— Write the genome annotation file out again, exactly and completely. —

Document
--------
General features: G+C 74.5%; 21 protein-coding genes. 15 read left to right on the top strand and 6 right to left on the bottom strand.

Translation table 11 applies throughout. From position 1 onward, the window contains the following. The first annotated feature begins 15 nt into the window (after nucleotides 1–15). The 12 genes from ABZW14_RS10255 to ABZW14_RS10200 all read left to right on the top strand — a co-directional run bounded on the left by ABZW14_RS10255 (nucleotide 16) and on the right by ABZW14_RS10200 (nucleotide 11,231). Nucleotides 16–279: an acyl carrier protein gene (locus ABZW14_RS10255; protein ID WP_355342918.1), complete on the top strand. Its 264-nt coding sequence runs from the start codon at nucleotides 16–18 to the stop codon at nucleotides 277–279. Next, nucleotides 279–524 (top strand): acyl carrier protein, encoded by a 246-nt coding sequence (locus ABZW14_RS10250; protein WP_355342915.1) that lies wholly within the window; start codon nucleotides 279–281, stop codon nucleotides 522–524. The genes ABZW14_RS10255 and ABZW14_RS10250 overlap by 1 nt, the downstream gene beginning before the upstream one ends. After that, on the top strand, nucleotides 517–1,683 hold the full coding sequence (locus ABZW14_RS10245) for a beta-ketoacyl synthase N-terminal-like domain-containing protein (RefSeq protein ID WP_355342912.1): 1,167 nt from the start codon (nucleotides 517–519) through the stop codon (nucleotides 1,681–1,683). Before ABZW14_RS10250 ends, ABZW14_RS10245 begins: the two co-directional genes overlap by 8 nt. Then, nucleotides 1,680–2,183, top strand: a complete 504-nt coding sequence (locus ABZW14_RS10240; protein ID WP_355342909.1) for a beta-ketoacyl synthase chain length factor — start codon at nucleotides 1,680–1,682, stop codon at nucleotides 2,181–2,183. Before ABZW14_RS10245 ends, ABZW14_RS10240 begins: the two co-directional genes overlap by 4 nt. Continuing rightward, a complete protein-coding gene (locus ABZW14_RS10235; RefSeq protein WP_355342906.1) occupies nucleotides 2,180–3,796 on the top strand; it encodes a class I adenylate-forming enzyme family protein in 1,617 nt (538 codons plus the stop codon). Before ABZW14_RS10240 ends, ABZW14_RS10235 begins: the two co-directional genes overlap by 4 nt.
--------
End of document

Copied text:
General features: G+C 74.5%; 21 protein-coding genes. 15 read left to right on the top strand and 6 right to left on the bottom strand.

Translation table 11 applies throughout. From position 1 onward, the window contains the following. The first annotated feature begins 15 nt into the window (after nucleotides 1–15). The 12 genes from ABZW14_RS10255 to ABZW14_RS10200 all read left to right on the top strand — a co-directional run bounded on the left by ABZW14_RS10255 (nucleotide 16) and on the right by ABZW14_RS10200 (nucleotide 11,231). Nucleotides 16–279: an acyl carrier protein gene (locus ABZW14_RS10255; protein ID WP_355342918.1), complete on the top strand. Its 264-nt coding sequence runs from the start codon at nucleotides 16–18 to the stop codon at nucleotides 277–279. Next, nucleotides 279–524 (top strand): acyl carrier protein, encoded by a 246-nt coding sequence (locus ABZW14_RS10250; protein WP_355342915.1) that lies wholly within the window; start codon nucleotides 279–281, stop codon nucleotides 522–524. The genes ABZW14_RS10255 and ABZW14_RS10250 overlap by 1 nt, the downstream gene beginning before the upstream one ends. After that, on the top strand, nucleotides 517–1,683 hold the full coding sequence (locus ABZW14_RS10245) for a beta-ketoacyl synthase N-terminal-like domain-containing protein (RefSeq protein ID WP_355342912.1): 1,167 nt from the start codon (nucleotides 517–519) through the stop codon (nucleotides 1,681–1,683). Before ABZW14_RS10250 ends, ABZW14_RS10245 begins: the two co-directional genes overlap by 8 nt. Then, nucleotides 1,680–2,183, top strand: a complete 504-nt coding sequence (locus ABZW14_RS10240; protein ID WP_355342909.1) for a beta-ketoacyl synthase chain length factor — start codon at nucleotides 1,680–1,682, stop codon at nucleotides 2,181–2,183. Before ABZW14_RS10245 ends, ABZW14_RS10240 begins: the two co-directional genes overlap by 4 nt. Continuing rightward, a complete protein-coding gene (locus ABZW14_RS10235; RefSeq protein WP_355342906.1) occupies nucleotides 2,180–3,796 on the top strand; it encodes a class I adenylate-forming enzyme family protein in 1,617 nt (538 codons plus the stop codon). Before ABZW14_RS10240 ends, ABZW14_RS10235 begins: the two co-directional genes overlap by 4 nt.